Tuesday, 4 May 2021


Thanks to my new found awareness that comments now require me to proactively seek them out and approve or, in the event they are spam, delete them, this blog has its first comment in a while. With regard to Bitcoin and it's traceability by law enforcement, Cats of Oxford wrote:

The question is, if Bitcoin is so easily traceable by law enforcement, why have we not been able to track down and stop the ransomware attackers who take payment in Bitcoin, nor even to work out who is behind the number of high profile "Bitcoin thefts" in the currency's history...

The comment by The Irrelevant Investor (Michael Batnick) was that:

"Law enforcement would love nothing more than for criminals to use a financial instrument whose history can clearly be traced, like Bitcoin."

When Batnick was challenged on this point, his reply was a rather weak:

"The US government seized roughly 70,000 Bitcoin from the Silk Road case last November, or more than $3 billion at current values."

Technically true, but from what I understand, this was after the authorities had seized the records of Silk Road, rather than from tracing the transactions. As someone on the thread said, the equivalent of Al Capone's accountant being turned.

This paper "In Math We Trust" published in March by One River Digital Asset Management has this opinion:

Reasonably, there are also concerns about the use of Bitcoin by nefarious actors. Yet, the immutable nature of the blockchain ledger has worked to the great advantage of law enforcement officials for tackling criminal behavior (Kathryn Haun’s journey at the Department of Justice is a terrific example). Forfeiture of digital assets is also far more successful than with cash criminal activity.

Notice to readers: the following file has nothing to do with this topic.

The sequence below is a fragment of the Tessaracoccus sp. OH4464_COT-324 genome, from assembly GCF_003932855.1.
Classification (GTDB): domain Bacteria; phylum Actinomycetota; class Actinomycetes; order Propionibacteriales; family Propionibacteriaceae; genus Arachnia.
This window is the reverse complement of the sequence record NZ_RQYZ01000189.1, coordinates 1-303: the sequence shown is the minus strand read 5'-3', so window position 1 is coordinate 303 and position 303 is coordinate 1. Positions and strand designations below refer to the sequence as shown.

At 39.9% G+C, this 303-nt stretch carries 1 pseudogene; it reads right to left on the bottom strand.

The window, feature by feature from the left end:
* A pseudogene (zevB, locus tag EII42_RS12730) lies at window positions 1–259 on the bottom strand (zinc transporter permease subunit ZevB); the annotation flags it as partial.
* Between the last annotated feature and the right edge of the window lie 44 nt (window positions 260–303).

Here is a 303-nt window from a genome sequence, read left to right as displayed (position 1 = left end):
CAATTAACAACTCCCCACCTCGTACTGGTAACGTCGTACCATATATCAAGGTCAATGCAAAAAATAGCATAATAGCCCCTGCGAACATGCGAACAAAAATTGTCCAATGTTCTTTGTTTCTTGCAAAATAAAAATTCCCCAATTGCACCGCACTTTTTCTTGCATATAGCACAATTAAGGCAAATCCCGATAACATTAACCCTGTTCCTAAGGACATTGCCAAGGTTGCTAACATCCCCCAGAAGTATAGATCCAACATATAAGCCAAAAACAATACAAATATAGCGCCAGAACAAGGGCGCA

Who's Kathryn Haun? you may ask. Well, apparently she was asked in 2012 to look into shutting Bitcoin down.

But Haun quickly decided the currency itself wasn’t what needed probing.

“It would have been akin to saying ‘let’s go prosecute cash,’” Haun said.

Instead, her department prosecuted multiple cases where bitcoin was being used for extortion and white collar crime. In some cases, the technology behind bitcoin, known as blockchain, actually helped the department solve cases.

So it's probably the blockchain technology that Batnick was basing his opinion on. While several exchanges have been hacked with huge losses going back many years, there's also this problem reported on by the New York Times earlier this year:

"of the existing 18.5 million Bitcoin, around 20 percent — currently worth around $140 billion — appear to be in lost or otherwise stranded wallets, according to the cryptocurrency data firm Chainalysis.

Unfortunately Bitcoin lost 4% yesterday, and Tesla lost almost as much, so not the best of starts to a month, but there's a long way to go yet. 

No comments: